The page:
The couple received a final divorce decree on June 20, 2008 at the Atlanta area Gwinnett County Superior Court.  Bynum and Weeks were a high-profile ministry couple who had an unprecedented media exposed take-by-take coverage of the demise of their marriage.  Their union had challenges like most.  The straw that broke the camel’s back was the August 21, 2007 parking lot incident where Bynum alleged that her then husband, Weeks, assaulted her by beating and repeatedly kicking her.  Weeks plead guilty to aggravated assault, after initially stating that he never put his hands on  Bynum.  He later changed his story and said he pushed Bynum away because she was attempting to assault him.  Bynum was the one with the documented bruises and the testimony of two black male hotel employees who had no prior relationship to Bynum other than seeing her frequent the hotel.  Even with Weeks’ alleged spousal abuse to his first wife, alleged physical altercations with a male and female church employee, a switch in stories before the world, and conviction, he still claims to be the victim.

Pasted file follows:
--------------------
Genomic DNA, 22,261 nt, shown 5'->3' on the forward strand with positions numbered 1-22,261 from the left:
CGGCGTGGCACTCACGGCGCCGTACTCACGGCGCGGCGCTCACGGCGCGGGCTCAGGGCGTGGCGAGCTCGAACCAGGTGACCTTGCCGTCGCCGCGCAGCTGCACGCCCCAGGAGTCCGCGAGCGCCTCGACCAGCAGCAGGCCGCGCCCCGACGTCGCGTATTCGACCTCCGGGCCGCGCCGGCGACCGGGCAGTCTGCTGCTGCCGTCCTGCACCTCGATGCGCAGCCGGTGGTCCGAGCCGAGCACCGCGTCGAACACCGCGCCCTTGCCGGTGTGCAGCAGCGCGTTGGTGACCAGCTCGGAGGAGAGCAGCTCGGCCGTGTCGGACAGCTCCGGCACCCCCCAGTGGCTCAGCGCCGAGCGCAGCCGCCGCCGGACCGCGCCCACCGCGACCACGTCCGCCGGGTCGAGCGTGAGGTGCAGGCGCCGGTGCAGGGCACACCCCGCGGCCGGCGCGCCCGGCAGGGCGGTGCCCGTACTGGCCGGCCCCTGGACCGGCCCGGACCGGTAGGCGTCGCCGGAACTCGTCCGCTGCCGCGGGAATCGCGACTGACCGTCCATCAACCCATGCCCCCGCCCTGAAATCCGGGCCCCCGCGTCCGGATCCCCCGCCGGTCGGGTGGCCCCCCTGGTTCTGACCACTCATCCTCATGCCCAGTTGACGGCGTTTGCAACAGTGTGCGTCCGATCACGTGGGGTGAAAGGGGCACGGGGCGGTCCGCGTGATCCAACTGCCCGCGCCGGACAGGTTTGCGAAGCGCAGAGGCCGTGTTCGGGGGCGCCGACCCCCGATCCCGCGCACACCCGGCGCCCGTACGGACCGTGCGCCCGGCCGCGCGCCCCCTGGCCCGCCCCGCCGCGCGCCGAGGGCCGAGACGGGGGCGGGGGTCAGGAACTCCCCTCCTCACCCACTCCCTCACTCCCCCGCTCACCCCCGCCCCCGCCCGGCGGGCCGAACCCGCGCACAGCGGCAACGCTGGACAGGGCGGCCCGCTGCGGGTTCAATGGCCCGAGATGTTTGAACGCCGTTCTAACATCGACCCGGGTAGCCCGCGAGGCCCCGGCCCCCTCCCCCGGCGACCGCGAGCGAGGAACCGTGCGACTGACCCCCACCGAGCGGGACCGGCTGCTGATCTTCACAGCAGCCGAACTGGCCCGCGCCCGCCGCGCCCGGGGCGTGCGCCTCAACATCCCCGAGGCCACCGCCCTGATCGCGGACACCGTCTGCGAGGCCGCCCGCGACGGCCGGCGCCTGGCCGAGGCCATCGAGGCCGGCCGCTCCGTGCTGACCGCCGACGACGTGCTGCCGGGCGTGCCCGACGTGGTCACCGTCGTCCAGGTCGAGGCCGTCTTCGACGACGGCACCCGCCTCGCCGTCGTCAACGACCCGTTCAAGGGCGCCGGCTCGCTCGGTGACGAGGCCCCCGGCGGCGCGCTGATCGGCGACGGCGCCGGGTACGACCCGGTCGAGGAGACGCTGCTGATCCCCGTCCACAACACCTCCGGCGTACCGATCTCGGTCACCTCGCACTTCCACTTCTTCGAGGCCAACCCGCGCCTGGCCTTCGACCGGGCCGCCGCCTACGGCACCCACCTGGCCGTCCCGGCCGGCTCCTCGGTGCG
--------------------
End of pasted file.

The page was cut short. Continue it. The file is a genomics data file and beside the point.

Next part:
Had Michael Jackson, OJ Simpson, Marion Barry, Mike Tyson and most recently R. Kelly not been hailed as heros by a litany of supporters amidst alleged crimes against women and children, I might be alarmed.  This is the world we live in.  Where a prominent Baptist preacher petitioned for Mike Tyson, who has recently been linked to a murder plot in Bedford-Stuyvestant area of Brooklyn, New York, to have his prison sentence for raping Desiree Washington stayed.  Where were the church leaders petitioning for Bishop Weeks or other pastors with violent tendencies to have a stay from mounting a pulpit to lead people?  They couldn’t see past Bynum’s fiery personality, or whatever else became the focus.  I’m sure Desiree Washington understands.  Her commitment to dancing to win the competition for which she spent 6 months preparing, over 24 hour delay in reporting the crime, and willingness to visit the famous boxer’s hotel room–after having asked to re-schedule the date, after asking her roommate to go with her to Tyson’s hotel room (who declined)–made her a scorned girl who didn’t want to be treated like a one night stand.  Poor Mike, Poor OJ, Poor R.Kelly, Poor Weeks.  How dare anyone interrupt their lives and make them accountable for alleged criminal activity?